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Tuesday
May222012

Authentic, no Lie

   I was reading the local English monthly Fukuoka Now today when I noticed an ad for the Jerusalem Shisha Bar. It claimed that they served "authentic Israeli food".

   I couldn’t help but wonder what that was supposed to be. Lessee: falafel? Nope, that's Egyptian. Hummus and baba ghanoush? Those are from the Levant.

   Even the shisha the bar boasts of originally came from India and Iran, the word shisha being derived from the Persian word shishe which means “glass”. 

   Hmm.

   And, to think the Israeli owner of Jerusalem Shisha Bar had kicked a Turkish friend of mine out because he was afraid his recipes would be stolen! It doesn’t get richer than that.

   Wired the way my brain is, I am reminded of a scene from that wonderful sitcom Seinfeld in which George Castanza says to his friend, "Jerry, just remember, it's not a lie if you believe it."

   Last Monday, May 15th, was the 64th anniversary of the Nakba, or the exodus/expulsion of as many as 80% of the Palestinians from their homes. Many remain in refugee camps today. The Palestinian refugees in Lebanon at one time numbered 500,000 in a country of only 1.5 million people. The notion of Israeli culture, including the idea of "authentic Israeli cuisine" which has developed since, I feel, is based not so much upon a lie, but on the mythology first promoted by the early Zionists and promulgated by politicians such as Israel’s current Prime Minister. That mythology was a seed which bloomed, turning what was once an Arab land into today’s Jewish state in a remarkably short period of time.

   "In 1947, the indigenous Palestinians were the overwhelming majority in the country and owned much of the land," writes Nur Masalha, senior lecturer and director of the Holy Land Research Project at St Mary’s College, University of Surrey, England. "The Jewish community (mainly European settlers) was about a third of the total population and owned, after fifty years of land purchases, only 6 per cent of the land." (See Center for World Dialogue)

   He continues, "The myth of 'a land without a people' is not just an infamous fragment of early Zionist propaganda: it is ubiquitous in much of the Israeli historiography of nation-building. A few weeks after the 1967 War, Israel’s leading novelist, Amos Oz, drew attention to the deep-seated inclination among Israelis to see Palestine as a country without its indigenous inhabitants:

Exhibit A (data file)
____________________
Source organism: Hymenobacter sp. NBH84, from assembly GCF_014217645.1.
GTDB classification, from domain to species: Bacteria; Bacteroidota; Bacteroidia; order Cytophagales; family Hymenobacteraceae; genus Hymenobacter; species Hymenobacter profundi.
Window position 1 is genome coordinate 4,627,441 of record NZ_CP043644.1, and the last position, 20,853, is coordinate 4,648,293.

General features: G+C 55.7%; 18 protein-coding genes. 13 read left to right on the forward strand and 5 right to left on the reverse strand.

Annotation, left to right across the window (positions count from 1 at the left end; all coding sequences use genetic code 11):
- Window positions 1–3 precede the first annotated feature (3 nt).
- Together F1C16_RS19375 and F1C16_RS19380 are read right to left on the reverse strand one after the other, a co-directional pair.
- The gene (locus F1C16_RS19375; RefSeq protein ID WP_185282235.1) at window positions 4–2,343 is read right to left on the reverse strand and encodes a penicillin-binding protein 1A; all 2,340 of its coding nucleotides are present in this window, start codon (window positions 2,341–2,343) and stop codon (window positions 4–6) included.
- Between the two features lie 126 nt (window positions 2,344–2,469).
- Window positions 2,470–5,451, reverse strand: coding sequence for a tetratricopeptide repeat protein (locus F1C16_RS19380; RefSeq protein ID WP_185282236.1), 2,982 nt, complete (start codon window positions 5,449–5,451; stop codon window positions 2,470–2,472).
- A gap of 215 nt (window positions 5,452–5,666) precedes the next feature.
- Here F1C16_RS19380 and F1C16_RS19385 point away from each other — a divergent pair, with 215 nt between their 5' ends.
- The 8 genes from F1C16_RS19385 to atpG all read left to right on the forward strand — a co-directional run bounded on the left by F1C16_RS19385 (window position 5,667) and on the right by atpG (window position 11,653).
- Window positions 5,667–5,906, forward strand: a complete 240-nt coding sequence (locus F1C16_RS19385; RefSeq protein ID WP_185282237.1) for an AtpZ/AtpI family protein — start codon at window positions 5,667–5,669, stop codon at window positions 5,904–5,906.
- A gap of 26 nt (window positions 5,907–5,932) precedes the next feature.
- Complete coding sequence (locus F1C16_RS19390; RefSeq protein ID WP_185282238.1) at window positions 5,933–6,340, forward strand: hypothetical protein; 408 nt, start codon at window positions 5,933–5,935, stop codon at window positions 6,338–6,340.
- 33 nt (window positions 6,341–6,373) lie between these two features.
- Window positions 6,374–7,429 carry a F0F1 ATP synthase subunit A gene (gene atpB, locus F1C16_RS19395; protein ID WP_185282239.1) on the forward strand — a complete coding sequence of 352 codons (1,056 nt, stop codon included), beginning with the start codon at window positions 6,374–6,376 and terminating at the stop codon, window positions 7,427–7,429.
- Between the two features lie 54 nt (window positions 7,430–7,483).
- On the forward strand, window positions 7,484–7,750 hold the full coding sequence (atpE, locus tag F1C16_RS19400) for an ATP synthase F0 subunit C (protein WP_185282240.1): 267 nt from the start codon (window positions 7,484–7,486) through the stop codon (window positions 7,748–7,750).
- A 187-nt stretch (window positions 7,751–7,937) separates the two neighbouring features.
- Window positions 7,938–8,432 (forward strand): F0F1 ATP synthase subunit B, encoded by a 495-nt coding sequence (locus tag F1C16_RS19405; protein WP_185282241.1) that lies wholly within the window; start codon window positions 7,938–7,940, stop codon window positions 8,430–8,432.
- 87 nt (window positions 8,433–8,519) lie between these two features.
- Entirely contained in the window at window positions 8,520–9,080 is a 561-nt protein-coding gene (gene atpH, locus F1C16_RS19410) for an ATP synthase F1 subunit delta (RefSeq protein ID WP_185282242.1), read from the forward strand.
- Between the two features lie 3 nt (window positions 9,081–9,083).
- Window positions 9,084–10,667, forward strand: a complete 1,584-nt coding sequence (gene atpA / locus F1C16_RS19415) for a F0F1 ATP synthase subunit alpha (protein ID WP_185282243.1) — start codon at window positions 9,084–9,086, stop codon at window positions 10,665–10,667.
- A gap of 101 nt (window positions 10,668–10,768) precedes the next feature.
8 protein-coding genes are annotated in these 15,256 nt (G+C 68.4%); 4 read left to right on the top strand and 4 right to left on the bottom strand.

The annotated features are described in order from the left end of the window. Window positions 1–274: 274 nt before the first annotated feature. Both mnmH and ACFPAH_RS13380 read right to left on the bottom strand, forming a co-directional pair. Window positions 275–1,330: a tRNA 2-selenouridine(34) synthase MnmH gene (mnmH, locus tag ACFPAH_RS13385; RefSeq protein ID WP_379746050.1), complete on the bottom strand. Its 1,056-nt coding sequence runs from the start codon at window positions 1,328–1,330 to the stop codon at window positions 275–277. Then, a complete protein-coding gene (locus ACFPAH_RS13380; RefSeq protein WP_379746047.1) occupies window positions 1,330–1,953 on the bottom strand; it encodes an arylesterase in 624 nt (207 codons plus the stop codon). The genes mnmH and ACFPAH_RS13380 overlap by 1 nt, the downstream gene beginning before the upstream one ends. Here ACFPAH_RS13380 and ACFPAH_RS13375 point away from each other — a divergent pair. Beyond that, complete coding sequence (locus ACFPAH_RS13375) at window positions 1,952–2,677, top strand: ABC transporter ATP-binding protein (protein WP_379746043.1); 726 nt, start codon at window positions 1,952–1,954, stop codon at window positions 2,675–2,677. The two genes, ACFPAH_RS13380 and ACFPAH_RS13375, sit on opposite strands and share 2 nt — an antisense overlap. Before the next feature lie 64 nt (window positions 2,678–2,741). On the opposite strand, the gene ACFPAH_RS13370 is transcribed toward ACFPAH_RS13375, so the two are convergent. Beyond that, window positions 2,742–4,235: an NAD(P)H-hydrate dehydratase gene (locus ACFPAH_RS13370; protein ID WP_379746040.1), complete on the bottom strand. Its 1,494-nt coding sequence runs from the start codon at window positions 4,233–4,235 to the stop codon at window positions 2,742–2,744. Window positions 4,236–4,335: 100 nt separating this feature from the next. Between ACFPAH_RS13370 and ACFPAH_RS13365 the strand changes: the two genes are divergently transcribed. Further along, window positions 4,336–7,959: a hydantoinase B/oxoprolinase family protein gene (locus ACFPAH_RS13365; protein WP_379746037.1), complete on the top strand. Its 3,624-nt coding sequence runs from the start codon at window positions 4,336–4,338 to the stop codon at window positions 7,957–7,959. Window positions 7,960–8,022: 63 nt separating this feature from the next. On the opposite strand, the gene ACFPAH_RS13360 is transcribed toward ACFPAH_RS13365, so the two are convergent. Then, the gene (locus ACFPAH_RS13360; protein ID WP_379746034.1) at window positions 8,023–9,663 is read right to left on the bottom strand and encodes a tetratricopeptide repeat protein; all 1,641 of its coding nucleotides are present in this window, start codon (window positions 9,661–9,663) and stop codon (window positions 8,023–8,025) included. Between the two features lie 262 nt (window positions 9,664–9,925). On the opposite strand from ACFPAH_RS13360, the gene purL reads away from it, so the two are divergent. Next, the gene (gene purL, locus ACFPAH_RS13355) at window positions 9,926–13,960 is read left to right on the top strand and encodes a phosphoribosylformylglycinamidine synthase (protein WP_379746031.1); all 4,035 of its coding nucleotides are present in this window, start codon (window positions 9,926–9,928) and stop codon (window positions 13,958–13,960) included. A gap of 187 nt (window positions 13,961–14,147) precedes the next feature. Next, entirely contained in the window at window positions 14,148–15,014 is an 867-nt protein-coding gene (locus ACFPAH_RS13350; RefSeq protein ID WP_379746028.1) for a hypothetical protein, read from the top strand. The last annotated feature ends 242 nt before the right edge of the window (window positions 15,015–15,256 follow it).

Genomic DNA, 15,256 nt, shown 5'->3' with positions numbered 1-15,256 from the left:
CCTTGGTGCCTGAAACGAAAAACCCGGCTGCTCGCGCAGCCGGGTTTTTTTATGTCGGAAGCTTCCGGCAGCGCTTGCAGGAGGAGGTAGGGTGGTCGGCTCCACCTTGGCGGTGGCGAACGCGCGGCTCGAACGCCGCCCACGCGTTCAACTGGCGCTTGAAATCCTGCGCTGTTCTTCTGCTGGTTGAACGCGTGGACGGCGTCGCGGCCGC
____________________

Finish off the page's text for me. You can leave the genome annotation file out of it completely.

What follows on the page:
‘When I was a child, some of my teachers taught me that after our Temple was destroyed and we were banished from our country, strangers came into what was our heritage and defiled it. The desert-born Arabs laid the land waste and let the terraces on the hillsides go to ruin. Their flocks destroyed the beautiful forests. When our first pioneers came to the land to rebuild it and to redeem it from desolation, they found an abandoned wasteland. True, a few backward, uncouth nomads wandered in it.

 

   “Even in the 1990s, Israeli leaders such as Benjamin Netanyahu were still propagating the myth of an underpopulated, desolate and inhospitable land to justify the Zionist colonisation of Palestine and obliviousness to the fate of its native inhabitants. Moreover, this (mythical) continuum between the ancient and the modern means this is a difficult land, one that resists agriculture and that can only be 'redeemed' and made to yield up its produce by the extraordinary effort of Jewish immigrants and Zionist pioneers. It mattered little that in reality most of Palestine, other than the Negev, was no desert but an intensely and successfully cultivated fertile land."

   It is really far too complicated a subject to try to address in a single blog post, but seeing that advertisement got me to thinking about more than just stolen recipes.

 

   On a lighter note, my sister-in-law suggested that the Jerusalem Shisha Bar might serve manna, which was one of the funniest things I'd heard all week.

   In my freshman Old Testament class at Jesuit High School I learned that manna might have been bird shit or possibly locusts. A more recent study has postulated that manna was a kind of psilocybin mushroom. If true, this would go a long way to explaining the burning bush and other hallucinations, such as Palestine being the Jewish homeland since time immemorial.

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Reader Comments (1)

If you are interested in knowing the truth about the Israel/Palestine conflict, don't look to the U.S. media for enlightenment. It is terribly misinformed and biased. Look instead to authors such as Noam Chomsky, Norman Finkelstein, Gideon Levy, and Nur-eldeen Masalha.

May 23, 2012 | Registered CommenterAonghas Crowe

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